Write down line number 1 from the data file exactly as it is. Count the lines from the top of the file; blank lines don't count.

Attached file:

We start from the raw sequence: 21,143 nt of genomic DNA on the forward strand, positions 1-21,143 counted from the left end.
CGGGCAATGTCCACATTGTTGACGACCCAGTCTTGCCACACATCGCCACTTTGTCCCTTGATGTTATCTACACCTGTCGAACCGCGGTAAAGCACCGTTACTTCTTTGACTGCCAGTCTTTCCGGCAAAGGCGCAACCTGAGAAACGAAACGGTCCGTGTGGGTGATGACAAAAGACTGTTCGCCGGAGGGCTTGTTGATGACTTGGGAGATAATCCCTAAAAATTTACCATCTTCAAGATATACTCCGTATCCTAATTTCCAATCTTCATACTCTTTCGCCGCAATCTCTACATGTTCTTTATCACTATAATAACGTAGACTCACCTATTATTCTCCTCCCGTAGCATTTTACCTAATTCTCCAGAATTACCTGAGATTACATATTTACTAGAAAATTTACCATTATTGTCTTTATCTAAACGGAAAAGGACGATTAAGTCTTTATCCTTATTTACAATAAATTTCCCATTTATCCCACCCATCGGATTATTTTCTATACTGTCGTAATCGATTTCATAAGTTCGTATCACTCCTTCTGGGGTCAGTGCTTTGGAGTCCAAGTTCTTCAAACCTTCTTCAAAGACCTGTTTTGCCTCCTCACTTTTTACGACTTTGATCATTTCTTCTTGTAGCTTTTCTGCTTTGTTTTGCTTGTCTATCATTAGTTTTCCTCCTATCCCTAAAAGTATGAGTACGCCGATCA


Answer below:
We start from the raw sequence: 21,143 nt of genomic DNA on the forward strand, positions 1-21,143 counted from the left end.